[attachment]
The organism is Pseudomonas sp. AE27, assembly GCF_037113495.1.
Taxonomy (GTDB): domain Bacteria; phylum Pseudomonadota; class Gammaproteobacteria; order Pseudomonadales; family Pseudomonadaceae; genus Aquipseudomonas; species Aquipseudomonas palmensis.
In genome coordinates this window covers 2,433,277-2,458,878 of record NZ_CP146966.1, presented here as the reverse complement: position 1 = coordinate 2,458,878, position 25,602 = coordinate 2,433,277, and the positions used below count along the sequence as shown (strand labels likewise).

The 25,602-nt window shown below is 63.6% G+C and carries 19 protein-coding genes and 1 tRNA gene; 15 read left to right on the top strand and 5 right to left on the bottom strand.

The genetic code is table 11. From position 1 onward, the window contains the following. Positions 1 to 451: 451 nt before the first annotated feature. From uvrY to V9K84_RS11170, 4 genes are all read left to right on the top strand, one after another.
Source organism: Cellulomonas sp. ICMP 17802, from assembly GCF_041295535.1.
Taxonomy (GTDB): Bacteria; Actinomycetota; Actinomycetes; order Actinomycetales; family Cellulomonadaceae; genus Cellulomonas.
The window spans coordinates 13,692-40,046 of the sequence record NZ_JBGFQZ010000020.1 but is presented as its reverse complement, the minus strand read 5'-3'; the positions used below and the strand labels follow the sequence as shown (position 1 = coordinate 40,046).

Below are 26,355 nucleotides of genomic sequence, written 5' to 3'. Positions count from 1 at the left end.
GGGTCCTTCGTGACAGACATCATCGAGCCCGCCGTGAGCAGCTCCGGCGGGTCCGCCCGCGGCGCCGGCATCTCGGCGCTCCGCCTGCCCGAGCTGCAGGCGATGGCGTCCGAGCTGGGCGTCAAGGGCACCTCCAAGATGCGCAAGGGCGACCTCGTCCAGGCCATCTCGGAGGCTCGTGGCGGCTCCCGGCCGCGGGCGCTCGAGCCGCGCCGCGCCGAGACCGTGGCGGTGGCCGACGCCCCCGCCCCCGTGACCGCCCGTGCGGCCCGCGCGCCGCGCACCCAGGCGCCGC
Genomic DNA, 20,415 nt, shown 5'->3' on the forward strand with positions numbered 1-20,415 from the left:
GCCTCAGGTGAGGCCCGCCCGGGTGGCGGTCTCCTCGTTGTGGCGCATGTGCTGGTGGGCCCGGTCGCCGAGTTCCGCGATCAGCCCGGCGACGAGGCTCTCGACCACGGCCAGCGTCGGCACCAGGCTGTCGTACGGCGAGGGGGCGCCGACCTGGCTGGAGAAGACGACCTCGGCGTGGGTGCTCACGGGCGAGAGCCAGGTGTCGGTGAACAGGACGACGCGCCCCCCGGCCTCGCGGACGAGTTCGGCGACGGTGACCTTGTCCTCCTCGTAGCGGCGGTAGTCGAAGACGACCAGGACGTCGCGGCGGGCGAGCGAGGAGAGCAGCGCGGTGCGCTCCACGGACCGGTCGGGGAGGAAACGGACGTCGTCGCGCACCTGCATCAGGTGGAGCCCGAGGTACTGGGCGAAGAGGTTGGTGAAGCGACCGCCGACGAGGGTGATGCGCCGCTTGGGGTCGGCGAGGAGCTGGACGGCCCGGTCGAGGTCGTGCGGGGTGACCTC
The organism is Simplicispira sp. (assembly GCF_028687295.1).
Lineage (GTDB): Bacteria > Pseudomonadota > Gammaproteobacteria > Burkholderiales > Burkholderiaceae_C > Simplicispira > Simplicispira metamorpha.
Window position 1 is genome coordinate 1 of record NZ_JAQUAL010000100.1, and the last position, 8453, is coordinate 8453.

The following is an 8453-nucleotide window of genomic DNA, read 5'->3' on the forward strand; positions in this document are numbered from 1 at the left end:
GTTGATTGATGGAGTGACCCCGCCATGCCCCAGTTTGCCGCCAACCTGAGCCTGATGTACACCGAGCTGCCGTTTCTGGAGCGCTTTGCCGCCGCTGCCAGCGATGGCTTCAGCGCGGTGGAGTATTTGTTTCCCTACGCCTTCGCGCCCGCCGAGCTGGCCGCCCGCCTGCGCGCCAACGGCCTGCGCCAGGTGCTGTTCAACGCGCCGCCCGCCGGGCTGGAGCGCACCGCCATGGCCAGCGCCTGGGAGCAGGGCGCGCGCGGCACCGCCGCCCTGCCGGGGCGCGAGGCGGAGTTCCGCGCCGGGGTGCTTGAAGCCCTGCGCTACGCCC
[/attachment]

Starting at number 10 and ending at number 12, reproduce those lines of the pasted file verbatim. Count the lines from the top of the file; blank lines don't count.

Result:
GGGTCCTTCGTGACAGACATCATCGAGCCCGCCGTGAGCAGCTCCGGCGGGTCCGCCCGCGGCGCCGGCATCTCGGCGCTCCGCCTGCCCGAGCTGCAGGCGATGGCGTCCGAGCTGGGCGTCAAGGGCACCTCCAAGATGCGCAAGGGCGACCTCGTCCAGGCCATCTCGGAGGCTCGTGGCGGCTCCCGGCCGCGGGCGCTCGAGCCGCGCCGCGCCGAGACCGTGGCGGTGGCCGACGCCCCCGCCCCCGTGACCGCCCGTGCGGCCCGCGCGCCGCGCACCCAGGCGCCGC
Genomic DNA, 20,415 nt, shown 5'->3' on the forward strand with positions numbered 1-20,415 from the left:
GCCTCAGGTGAGGCCCGCCCGGGTGGCGGTCTCCTCGTTGTGGCGCATGTGCTGGTGGGCCCGGTCGCCGAGTTCCGCGATCAGCCCGGCGACGAGGCTCTCGACCACGGCCAGCGTCGGCACCAGGCTGTCGTACGGCGAGGGGGCGCCGACCTGGCTGGAGAAGACGACCTCGGCGTGGGTGCTCACGGGCGAGAGCCAGGTGTCGGTGAACAGGACGACGCGCCCCCCGGCCTCGCGGACGAGTTCGGCGACGGTGACCTTGTCCTCCTCGTAGCGGCGGTAGTCGAAGACGACCAGGACGTCGCGGCGGGCGAGCGAGGAGAGCAGCGCGGTGCGCTCCACGGACCGGTCGGGGAGGAAACGGACGTCGTCGCGCACCTGCATCAGGTGGAGCCCGAGGTACTGGGCGAAGAGGTTGGTGAAGCGACCGCCGACGAGGGTGATGCGCCGCTTGGGGTCGGCGAGGAGCTGGACGGCCCGGTCGAGGTCGTGCGGGGTGACCTC